The ultimate astroturfing.

  6. Icarus says:

    …For the love of God…

    “ATLANTA — The official price tag for Georgia Power’s share of two new reactors at Plant Vogtle is now $1.5 billion lower than when the company originally requested permission to build them, according to testimony Tuesday before the Georgia Public Service Commission. ”

    Key Words: lower than when originally requested.

    There is no real “cost savings”. They shifted the costs from Georgia Power to small rate payers via the largest lobbying effort since the Yazoo Land Scandal.

    And let’s not forget, almost a Billion of those “costs” are advanced profits off the plant that GA Power shareholders will be allowed to receive off the backs of its small rate payers who unfortuntately, only have Reps and Senators to represent their interestes, and not over 70 lobbyists.

    Nothing new to see here. Move along.

    • Icarus says:

      That’s the nature of the law in how new plants work. Wouldn’t matter if it were Nuclear, Coal, Hydro, or Magic Beanstalk green technology. The law allows for the plant construction costs to be recouped with a return on investment.

      One thing during our orginal coverage that I did not understand at the time but will correct now. SB 31 did not put the ratepayers at additional risk. If the plant never comes on line, but was approved by the PSC, the GA Power still has the right to recoup costs under the same law.

      This would be the same if they approved a new coal plant, but because of a new Cap/Trade law (or judges ruling) the plant was not allowed to operate, then the rate payers would still pay for the plant.

      The problem with SB 31 is simple, and still remains:

      1) GA Power is able to take profit, in advance, from rate payers, who have a higher cost of funds than GA Power.

      2) Only small customers are paying for this. Large commercial customers were exempt from the rate hike.

      I’m for nuclear, and hope we build not just these but even more plants. I’m not for small businesses and retail customers subsidizing large users and, more importantly, giving GA Power $1 Billion of advanced, unearned profit.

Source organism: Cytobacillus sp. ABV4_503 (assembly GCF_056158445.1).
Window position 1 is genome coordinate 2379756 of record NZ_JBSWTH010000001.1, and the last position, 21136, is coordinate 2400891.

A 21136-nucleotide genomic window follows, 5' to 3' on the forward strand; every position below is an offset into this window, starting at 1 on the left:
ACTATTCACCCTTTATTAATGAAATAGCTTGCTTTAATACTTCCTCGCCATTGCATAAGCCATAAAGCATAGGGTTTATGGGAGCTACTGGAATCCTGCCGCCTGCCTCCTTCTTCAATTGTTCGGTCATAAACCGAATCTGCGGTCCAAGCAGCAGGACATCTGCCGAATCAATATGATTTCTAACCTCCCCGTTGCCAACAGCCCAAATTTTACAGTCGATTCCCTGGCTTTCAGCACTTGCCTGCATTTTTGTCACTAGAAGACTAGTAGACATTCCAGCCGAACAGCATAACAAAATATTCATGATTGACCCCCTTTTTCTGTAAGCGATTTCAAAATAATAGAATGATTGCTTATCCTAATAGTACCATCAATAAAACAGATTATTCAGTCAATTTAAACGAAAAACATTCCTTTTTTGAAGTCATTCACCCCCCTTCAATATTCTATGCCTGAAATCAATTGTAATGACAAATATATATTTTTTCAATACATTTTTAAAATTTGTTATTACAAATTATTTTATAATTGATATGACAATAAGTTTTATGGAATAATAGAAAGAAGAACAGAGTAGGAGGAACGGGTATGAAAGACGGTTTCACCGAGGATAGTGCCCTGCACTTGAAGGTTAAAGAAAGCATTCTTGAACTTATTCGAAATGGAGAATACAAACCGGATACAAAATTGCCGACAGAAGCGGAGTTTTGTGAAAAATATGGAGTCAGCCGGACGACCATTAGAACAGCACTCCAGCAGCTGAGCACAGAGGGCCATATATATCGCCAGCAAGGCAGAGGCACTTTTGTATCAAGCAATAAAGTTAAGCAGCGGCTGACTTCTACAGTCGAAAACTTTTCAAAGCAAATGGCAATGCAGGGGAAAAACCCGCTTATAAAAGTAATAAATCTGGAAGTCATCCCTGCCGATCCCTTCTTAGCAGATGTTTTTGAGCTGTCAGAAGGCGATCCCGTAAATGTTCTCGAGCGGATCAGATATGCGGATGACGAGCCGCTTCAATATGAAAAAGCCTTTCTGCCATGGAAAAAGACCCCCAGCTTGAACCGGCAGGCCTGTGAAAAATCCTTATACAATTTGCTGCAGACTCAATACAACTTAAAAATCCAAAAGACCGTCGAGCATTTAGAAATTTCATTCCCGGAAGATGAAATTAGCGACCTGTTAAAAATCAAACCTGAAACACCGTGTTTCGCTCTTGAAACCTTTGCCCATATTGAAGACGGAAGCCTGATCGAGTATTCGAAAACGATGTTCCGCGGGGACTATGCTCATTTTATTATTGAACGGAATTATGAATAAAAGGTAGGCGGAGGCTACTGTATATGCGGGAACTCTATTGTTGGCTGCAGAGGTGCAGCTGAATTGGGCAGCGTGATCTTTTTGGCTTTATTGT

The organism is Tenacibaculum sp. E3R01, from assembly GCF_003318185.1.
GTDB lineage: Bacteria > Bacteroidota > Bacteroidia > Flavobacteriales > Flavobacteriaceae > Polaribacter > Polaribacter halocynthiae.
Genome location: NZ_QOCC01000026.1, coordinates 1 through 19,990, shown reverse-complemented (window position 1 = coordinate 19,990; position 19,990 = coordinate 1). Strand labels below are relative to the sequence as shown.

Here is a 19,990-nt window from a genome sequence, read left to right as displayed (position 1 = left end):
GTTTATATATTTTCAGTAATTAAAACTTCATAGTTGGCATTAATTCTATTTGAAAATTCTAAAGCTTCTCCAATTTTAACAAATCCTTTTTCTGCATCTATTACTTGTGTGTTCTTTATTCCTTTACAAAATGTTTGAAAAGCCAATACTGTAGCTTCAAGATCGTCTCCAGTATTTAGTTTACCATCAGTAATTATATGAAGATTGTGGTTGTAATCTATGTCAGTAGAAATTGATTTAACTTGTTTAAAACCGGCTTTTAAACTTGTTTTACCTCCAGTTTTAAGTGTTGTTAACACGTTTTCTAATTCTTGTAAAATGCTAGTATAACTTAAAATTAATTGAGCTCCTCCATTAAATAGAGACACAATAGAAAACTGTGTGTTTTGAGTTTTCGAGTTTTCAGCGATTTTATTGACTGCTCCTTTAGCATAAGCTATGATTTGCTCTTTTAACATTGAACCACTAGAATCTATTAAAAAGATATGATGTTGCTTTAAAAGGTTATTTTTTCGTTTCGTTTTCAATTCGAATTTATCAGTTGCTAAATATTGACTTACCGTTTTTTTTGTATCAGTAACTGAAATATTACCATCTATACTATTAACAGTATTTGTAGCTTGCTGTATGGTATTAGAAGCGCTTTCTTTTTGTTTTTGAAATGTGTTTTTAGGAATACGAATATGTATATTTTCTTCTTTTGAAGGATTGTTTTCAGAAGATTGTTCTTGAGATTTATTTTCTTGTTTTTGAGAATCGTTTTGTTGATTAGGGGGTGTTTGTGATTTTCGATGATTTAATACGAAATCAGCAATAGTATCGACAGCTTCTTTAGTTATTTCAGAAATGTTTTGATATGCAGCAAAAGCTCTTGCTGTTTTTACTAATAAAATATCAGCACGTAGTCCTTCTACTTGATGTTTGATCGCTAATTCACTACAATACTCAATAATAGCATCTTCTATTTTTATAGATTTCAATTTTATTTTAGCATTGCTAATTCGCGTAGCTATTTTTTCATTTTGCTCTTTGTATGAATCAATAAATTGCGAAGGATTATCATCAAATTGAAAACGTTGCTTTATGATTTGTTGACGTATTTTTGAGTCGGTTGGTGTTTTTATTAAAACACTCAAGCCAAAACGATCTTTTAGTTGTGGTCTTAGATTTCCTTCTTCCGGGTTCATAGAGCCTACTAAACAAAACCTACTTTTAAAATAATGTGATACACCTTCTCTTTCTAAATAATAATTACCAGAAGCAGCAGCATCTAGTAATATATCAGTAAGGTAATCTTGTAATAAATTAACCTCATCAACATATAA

• Sleepy Tom says:

        I’m for nuclear too. I’m also in favor of a used uranium rod being shoved up the rear end of a certain Rules Chairman in the state senate.

    • Icarus says:

      I’m not sure I understand your question, but I’ll take a stab.

      We’re paying for “financing costs” in advance, not the “hard” construction costs. Included in the financing costs is not just the interest on construction, but a provision to allow “return on investment” as part of financing costs. ROI is known in layman’s terms as “profit”, and we, the little guys, will be responsibile for paying Georgia Power’s profit, in advance, on this plant.

      GA Power is entitled to charge rate payers for the hard costs over the life of the plant. Should the plant never come on line, they will still be entitled to do so under state law.

    • Mad Dog says:

      Ic and Ben,

      Not sure I’m following this good thread very well. My biggest question would be defining the ‘life’ of the plant.

      5 years? 10 years? 20 years? Forever?

      Then, I think Ic has it right on what costs can be transferred to consumers before the plant goes online, if it ever does.

      Can I look at the books to make sure only the legally allowed costs are on my bill? Hmmmmmm, NO.

      Can I be sure that the $1.5 billion cost savings (?) isn’t being moved to another expense to be passed along NOW instead of later?

      Just say Enron … the best power company in the world … until … it got busted.

      • Icarus says:


        Can’t tell you the number of years off hand, but I believe it is greater than 20. These are long term assets, and the costs are generally recovered over a very long time horizon.

        As for looking at the books for only the legally allowed costs, that is the responsibility of the Public Service Commission. I know that they have to approve costs that they deem proper. I have no idea which, if any, of these records are open for public inspection.

        But if you read above, the $1.5 Billion has done exactly what you said. It wasn’t cut, it was just removed from capitalized interest expense on the balance sheet (that would then be amortized over that long period) to a direct expense on the income statement, with rate payers making up for the expense on the revenue side.

        Accounting gimmick does not equal “cost savings”.